• Has the company, under current management, taken repeated "one-time" charges?

2. Strategic vision 

  • Does management chase fads, instead of leveraging the company's core business? (Fad-chasing happened a lot during the Internet boom of the late 1990s.) 
  • Does management have a poorly defined long-term strategy and repeatedly change direction? (i.e.,  Motorola (MOT) or  Ericsson (ERICY))

3. Shareholder friendliness

  • Is management excessively compensated? 
  • Has the company repriced or reissued options at any point within the past three years? (Beware of any company that does this; it's a direct slap in the face to shareholders.) 
  • Does the company allow only Wall Street analysts to ask questions on its conference calls? Does management ban individual investors and Morningstar analysts from these calls? (As incredible as it sounds, some firms only allow analysts who have a positive opinion on their stock to ask questions on conference calls.)

You might wonder if there are any management teams out there that meet all these criteria. Rest assured, there are. Below are three of the most prominent.

 JetBlue Airlines JBLU
Founder and CEO David Neeleman has a good record with two other startup carriers; other top execs held high-level positions at  Continental (CAL),  Southwest (LUV), and Neeleman’s first airline, Morris Air. I recently had a chance to hear Neeleman speak at a conference in Chicago, and his comments impressed me. He places employees at the top of his priority list, ahead of customers. His logic: In service businesses, if the employees are excited about working, customer satisfaction will naturally follow. JetBlue is the only major non-unionized airline. Neeleman, who makes just $305,000 a year and takes no stock options, says that the day his employees try to unionize will be the day he realizes he has stopped treating them right.

 Linear Technology (LLTC)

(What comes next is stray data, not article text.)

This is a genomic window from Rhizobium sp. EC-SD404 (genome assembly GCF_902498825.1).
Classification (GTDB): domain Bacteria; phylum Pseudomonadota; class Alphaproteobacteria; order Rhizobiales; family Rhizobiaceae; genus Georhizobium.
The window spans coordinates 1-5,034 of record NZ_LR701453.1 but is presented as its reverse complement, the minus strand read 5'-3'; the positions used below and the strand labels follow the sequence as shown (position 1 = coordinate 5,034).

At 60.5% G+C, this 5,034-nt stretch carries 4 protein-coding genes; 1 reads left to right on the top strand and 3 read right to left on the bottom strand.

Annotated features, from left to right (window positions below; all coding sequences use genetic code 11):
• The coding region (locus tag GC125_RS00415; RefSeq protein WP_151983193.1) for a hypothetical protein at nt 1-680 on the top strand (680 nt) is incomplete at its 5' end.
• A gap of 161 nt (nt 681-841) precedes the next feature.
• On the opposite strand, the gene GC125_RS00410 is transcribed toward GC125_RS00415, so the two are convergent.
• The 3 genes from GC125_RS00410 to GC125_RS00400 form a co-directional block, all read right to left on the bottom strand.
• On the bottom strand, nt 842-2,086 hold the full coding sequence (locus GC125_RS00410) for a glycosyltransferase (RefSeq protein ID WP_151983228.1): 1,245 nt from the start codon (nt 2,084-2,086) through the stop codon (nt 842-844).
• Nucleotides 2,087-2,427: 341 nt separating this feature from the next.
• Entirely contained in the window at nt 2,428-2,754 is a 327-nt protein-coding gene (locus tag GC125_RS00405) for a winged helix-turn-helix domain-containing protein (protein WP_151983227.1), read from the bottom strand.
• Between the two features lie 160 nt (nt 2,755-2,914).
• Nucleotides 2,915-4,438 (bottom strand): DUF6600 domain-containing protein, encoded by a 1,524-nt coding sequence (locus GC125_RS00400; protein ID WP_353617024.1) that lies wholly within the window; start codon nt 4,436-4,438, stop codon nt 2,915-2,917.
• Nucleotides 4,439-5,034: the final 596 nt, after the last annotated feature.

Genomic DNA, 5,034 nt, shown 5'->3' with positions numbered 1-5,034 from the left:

Founder and CEO Bob Swanson is an industry veteran with deep roots in the analog chip sector. Linear’s incredibly consistent financial history speaks to how well the company is managed. It’s one of the few chip companies that pays a dividend, and it hardly ever makes acquisitions, preferring to grow internally. The company has a rational incentive plan; executive pay rises and falls in tandem with Linear’s earnings. For example, Swanson’s pay package fell 59% in 2002, a year in which Linear’s net income fell 28%. And executives received no stock option grants last year.

 White Mountains Insurance (WTM)
The executive team at White Mountains is one of the best. Industry legend Jack Byrne, 69, is chairman and owns 14% of the company. His record of creating value through savvy deals stretches back to the 1970s. Byrne, who handed over the CEO reins to Ray Barrette on January 1 of this year, took a salary of just $107,000 in 2002. New CEO Ray Barrette has 28 years of industry experience. Nearly all top executives are industry veterans hailing either from GEICO or Fireman’s Fund. No options were granted to executives in 2002 despite an outstanding performance by the company. Two notable investors, Warren Buffett’s  Berkshire Hathaway (BRK.B) and Franklin Mutual Advisors, own a combined 32% of White Mountains.

One of the best qualities of White Mountains’ management team is its disciplined approach to underwriting. The company writes insurance policies to make a profit; growth is just a byproduct. Most insurance companies switch that logic around.

Here are some more companies with excellent management teams. Premium Members can click on the links below to read our Analyst Reports on these companies, including details on management.

 Berkshire Hathaway (BRK.B)
 Southwest Airlines (LUV)
 Nucor Steel (NUE)
 Paychex (PAYX)
 Automatic Data Processing (ADP)
 Expeditors International (EXPD)
 Moody’s (MCO)
 PepsiCo (PEP)
 Sysco (SYY)
 3M (MMM)
 Colgate-Palmolive (CL)
 Wal-Mart (WMT)
 Avon Products (AVP)
 Wells Fargo (WFC)
 Progressive (PGR)
 Markel Corporation (MKL)

A version of this article appeared in the May 2003 issue of Morningstar StockInvestor.

Mark Sellers does not own (actual or beneficial) shares in any of the securities mentioned above. Find out about Morningstar’s editorial policies.